X Days Off Grid Series Introduction

Hello Operators

The first segment of X Days Off Grid is just around the corner. I’ll be heading off to Lapland for some hiking, camping, and practical radcomm exercises. The first of these off-grid expeditions will be the 14th to the 17th of August 2018.


As you all know, the solar powered Field Station project started last year April 2017, with the radar challenge. That’s when I understood the need for a heated shelter, better load carrying capabilities, and easier to deploy gear for winter field operations. Even before that, I wanted to become a highly mobile, field deployable, field radio operator for emergency & preparedness communications. I wanted to become one who could load up, carrying everything needed, and be deployed in the field for practical radio communications. It didn’t matter if it was WinLink, ALE, FSQ, or a mix of the various modes/systems we use. I also wouldn’t be limited to the traditional radio operator tasks, associated with amateur radio operators.

In order to challenge my equipment my skills, show the effectiveness, and share these concepts on YouTube, a method for testing and improving upon the foundation was necessary. That’s where the X days off grid series comes from.

This first trip will take me to 66° North where I’ll get dropped off. From there I’ll hike to a predetermined location, where I’ll set up a base camp and field station.

Training Objectives

Rather than doing the “same old same old”, Operators from the Portable Digital & QRP group on facebook decided on a more practical, real-world approach to the series. So the operator will have to carry out a variety of practical tasks, not necessarily being related to radio communications, but fulfilling a real world mission.


  • Hike with the entire solar powered Field Station 15-30km to predetermined operating location.
  • Set up a base camp, radio comms, and solar generator
  • Send a SitRep to another operator, outside the region
  • Send regular beacons using FT8Call
  • Make contacts with FT8Call
  • Check email and weather forecast using WinLink
  • Observe and log local weather
  • Prepare warm meals, and drinks.
  • Radio Communications

Shelter & heat

For shelter and heat I’m using the Nortent Tipi 6 and NorTent titanium wood stove (if required). This gear weighs nothing, and it’s worth it for the amount of comfort it provides from the elements.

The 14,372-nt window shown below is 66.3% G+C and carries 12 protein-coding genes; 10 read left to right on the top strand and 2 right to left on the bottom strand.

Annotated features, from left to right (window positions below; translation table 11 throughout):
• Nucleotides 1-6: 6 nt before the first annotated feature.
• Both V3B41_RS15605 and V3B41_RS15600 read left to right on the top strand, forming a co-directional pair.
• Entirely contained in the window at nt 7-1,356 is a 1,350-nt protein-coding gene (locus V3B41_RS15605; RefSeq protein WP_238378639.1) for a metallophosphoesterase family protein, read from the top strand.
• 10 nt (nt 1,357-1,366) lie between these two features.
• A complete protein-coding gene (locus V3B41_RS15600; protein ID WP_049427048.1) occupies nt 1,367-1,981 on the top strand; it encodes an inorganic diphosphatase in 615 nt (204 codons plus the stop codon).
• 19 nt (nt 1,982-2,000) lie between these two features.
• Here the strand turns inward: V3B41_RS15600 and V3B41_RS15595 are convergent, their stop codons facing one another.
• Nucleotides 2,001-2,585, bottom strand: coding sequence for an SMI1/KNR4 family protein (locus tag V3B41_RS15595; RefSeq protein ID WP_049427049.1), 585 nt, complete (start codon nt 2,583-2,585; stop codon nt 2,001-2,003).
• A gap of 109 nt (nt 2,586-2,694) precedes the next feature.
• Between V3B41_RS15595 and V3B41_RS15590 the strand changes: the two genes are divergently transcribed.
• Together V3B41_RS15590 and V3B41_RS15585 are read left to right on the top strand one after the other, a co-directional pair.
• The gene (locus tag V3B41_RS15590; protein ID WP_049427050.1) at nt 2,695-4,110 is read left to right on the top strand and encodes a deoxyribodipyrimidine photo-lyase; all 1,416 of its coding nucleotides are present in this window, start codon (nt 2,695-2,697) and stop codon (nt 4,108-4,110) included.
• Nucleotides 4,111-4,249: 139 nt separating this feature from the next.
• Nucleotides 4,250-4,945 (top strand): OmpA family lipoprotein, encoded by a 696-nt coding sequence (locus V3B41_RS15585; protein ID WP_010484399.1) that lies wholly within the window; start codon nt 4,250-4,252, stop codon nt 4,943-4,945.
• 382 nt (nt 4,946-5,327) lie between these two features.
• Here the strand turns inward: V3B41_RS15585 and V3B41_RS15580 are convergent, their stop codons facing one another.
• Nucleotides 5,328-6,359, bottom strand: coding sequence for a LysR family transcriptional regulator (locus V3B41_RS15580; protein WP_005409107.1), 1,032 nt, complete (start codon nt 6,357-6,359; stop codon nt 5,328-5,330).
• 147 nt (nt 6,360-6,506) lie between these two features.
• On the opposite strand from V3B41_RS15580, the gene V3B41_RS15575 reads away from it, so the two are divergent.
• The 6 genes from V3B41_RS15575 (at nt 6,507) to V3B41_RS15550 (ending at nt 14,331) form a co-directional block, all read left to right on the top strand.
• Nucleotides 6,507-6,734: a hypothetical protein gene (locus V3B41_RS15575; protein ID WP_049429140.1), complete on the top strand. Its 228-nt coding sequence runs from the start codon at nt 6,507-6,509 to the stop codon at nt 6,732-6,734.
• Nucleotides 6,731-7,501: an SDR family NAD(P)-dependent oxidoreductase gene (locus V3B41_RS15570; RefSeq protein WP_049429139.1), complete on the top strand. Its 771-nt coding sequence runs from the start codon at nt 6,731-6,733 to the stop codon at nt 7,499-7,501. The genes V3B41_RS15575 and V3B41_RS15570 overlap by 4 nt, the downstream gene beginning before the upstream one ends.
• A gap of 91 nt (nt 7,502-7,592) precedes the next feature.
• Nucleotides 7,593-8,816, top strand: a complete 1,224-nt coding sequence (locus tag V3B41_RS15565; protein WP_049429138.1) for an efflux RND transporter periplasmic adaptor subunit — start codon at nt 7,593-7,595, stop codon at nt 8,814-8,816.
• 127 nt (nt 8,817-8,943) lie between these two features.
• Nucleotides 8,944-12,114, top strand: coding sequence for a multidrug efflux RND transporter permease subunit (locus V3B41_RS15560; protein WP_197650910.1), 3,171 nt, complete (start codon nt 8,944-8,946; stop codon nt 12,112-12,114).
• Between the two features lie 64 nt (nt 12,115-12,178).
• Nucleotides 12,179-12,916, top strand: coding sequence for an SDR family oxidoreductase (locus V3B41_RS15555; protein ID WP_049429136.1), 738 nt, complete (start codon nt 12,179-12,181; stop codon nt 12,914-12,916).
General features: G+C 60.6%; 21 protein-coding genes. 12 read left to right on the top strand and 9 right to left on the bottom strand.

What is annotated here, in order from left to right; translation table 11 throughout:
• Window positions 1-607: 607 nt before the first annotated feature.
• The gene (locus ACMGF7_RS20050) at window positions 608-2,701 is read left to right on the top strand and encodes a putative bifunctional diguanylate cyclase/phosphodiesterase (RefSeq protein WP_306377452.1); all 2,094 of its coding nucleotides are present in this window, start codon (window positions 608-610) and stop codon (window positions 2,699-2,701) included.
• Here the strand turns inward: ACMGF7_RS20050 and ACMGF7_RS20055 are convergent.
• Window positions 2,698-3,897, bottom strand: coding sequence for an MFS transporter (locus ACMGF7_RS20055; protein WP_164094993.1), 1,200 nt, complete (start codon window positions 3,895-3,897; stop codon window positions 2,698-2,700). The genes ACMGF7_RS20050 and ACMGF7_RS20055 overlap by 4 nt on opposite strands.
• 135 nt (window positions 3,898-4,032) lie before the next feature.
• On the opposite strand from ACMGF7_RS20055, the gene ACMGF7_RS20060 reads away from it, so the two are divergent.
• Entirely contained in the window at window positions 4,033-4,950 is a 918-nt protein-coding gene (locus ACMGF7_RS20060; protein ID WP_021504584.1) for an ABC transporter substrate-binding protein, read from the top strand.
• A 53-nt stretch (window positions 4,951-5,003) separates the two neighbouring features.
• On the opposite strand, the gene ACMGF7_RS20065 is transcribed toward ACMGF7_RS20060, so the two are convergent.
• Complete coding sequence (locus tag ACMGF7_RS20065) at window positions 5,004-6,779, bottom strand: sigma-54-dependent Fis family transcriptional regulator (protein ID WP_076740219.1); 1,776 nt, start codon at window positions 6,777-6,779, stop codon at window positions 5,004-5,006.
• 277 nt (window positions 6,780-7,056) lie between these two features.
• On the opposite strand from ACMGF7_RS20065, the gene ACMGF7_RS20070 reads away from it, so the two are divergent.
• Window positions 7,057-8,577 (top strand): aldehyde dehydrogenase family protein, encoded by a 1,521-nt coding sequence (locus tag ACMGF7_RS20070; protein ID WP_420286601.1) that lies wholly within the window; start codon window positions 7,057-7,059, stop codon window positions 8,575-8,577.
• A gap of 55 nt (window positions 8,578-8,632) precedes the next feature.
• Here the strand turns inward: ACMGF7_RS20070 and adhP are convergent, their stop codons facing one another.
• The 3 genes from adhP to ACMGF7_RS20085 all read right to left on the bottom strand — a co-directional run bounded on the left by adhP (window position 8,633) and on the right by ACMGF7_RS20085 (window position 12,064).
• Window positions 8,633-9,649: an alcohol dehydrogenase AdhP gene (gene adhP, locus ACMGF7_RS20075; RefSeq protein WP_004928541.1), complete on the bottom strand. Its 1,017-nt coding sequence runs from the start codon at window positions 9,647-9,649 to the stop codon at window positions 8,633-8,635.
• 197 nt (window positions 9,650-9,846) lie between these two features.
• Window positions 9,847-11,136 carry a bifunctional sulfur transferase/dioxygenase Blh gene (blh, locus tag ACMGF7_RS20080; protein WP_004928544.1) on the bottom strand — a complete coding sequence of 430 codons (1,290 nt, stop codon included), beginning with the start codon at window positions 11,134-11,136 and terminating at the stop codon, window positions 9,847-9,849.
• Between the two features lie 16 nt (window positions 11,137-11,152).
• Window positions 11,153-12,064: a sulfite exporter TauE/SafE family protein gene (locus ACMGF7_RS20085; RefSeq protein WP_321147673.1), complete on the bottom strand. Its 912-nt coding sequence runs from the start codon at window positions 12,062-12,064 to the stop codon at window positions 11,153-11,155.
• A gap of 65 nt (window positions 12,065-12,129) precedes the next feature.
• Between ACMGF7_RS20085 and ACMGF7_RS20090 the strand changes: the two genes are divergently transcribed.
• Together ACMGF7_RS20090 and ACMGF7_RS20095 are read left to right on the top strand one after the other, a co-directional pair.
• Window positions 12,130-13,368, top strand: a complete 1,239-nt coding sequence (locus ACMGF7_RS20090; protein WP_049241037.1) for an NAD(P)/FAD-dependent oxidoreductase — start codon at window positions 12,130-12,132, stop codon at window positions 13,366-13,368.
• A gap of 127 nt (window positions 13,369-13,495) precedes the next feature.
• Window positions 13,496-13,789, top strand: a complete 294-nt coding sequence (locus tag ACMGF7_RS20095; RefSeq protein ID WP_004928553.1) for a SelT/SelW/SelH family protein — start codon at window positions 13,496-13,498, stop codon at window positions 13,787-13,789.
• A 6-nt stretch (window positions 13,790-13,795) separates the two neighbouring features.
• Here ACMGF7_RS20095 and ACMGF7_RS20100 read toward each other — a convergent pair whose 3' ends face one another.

Food & water

Cooking by Jetboil

Meals by Summit to Eat

Water filtration by Sawyer mini

At the moment I have two ways of preparing food, and two ways of filtering water. For preparing food I can boil water with the jetboil, or I can use the titanium wood stove to prepare more traditional foods from dehydrated materials and a skillet. For filtering water I use the Sawyer Mini water filter. I can also boil water on the titanium wood stove or with the jetboil. I use the jetboil for Rapid food or hot drink preparation from 0°C (32°F) to plus temperatures. It is completely useless or even redundant during winter, when I’m using the wood stove.

Portable Off Grid Power

By now most of you should know my field station is powered by PowerFilm Solar folding panels.

Solar: I’ll be powering the station with two different solar panels. The first is the PowerFilm fm16-7200. The second panel is the Powerfilm fm16-1200, which simply augments the first panel. Both panels will be connected in parallel, to reach the upper limits of the Genasun GV-10L charge controller.

Batteries: I’ll use two lithium iron phosphate packs. Both packs will be fed by Genasun charge controllers. The smaller pack is purely for emergencies.

  • 10ah 50A pack
  • 4.4ah 30A pack

Please watch: Portable Off-Grid Battery & Solar Power for Amateur Field Communications

Radio gear

  • Yaesu FT-891